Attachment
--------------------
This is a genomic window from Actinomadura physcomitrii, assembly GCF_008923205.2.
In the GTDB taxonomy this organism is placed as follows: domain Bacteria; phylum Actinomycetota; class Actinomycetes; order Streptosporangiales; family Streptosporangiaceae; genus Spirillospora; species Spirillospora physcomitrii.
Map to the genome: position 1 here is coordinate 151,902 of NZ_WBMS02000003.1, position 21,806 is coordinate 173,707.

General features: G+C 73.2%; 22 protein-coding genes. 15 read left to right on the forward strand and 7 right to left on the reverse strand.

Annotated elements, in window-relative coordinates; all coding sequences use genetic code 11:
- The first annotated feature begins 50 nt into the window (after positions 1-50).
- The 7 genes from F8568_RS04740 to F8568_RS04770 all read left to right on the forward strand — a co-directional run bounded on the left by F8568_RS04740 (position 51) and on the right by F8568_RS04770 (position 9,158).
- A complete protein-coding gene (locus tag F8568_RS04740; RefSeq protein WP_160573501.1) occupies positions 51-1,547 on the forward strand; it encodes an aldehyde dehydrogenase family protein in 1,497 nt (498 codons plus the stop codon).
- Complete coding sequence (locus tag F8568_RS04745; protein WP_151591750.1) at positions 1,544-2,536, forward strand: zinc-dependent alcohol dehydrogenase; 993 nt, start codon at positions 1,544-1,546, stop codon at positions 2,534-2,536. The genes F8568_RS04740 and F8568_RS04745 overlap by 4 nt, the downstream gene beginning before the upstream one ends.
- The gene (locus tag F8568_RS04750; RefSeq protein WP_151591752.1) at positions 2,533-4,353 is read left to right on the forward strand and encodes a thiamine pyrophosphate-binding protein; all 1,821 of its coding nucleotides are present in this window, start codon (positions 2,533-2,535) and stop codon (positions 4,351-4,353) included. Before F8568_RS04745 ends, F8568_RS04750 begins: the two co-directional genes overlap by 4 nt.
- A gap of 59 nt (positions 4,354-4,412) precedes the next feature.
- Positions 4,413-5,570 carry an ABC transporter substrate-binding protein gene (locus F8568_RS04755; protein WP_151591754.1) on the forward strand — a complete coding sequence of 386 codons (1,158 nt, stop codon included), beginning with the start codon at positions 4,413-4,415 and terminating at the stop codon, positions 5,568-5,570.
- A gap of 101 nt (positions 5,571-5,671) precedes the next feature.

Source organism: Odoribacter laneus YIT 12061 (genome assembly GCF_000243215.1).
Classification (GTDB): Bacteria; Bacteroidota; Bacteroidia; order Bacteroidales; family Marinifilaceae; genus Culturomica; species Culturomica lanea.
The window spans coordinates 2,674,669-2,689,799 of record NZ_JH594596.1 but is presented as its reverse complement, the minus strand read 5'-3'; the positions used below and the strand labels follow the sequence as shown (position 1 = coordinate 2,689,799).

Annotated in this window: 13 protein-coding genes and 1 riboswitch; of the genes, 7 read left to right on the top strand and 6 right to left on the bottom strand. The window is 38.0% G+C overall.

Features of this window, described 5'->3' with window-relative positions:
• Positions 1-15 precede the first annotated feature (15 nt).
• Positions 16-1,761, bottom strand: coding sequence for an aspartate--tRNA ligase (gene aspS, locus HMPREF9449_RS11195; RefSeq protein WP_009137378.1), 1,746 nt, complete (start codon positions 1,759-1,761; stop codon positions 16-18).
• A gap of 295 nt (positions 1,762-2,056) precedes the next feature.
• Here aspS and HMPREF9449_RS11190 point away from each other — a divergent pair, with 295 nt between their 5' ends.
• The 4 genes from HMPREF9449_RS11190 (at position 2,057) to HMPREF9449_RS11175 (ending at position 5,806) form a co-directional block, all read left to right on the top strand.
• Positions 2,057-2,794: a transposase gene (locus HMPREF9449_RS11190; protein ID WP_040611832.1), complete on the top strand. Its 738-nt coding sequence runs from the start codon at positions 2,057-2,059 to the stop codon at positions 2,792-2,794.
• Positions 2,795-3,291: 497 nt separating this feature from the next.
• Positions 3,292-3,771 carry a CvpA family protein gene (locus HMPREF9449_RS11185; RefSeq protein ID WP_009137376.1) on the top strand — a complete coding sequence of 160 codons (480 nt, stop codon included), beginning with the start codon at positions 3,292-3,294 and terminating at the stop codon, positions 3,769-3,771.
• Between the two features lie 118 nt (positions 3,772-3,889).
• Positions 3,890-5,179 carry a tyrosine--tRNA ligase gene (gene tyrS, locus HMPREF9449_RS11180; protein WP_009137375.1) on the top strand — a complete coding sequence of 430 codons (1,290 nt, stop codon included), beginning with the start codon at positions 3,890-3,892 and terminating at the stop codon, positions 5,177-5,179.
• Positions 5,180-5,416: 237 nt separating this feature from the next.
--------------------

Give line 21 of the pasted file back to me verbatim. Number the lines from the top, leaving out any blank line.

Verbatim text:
• A gap of 295 nt (positions 1,762-2,056) precedes the next feature.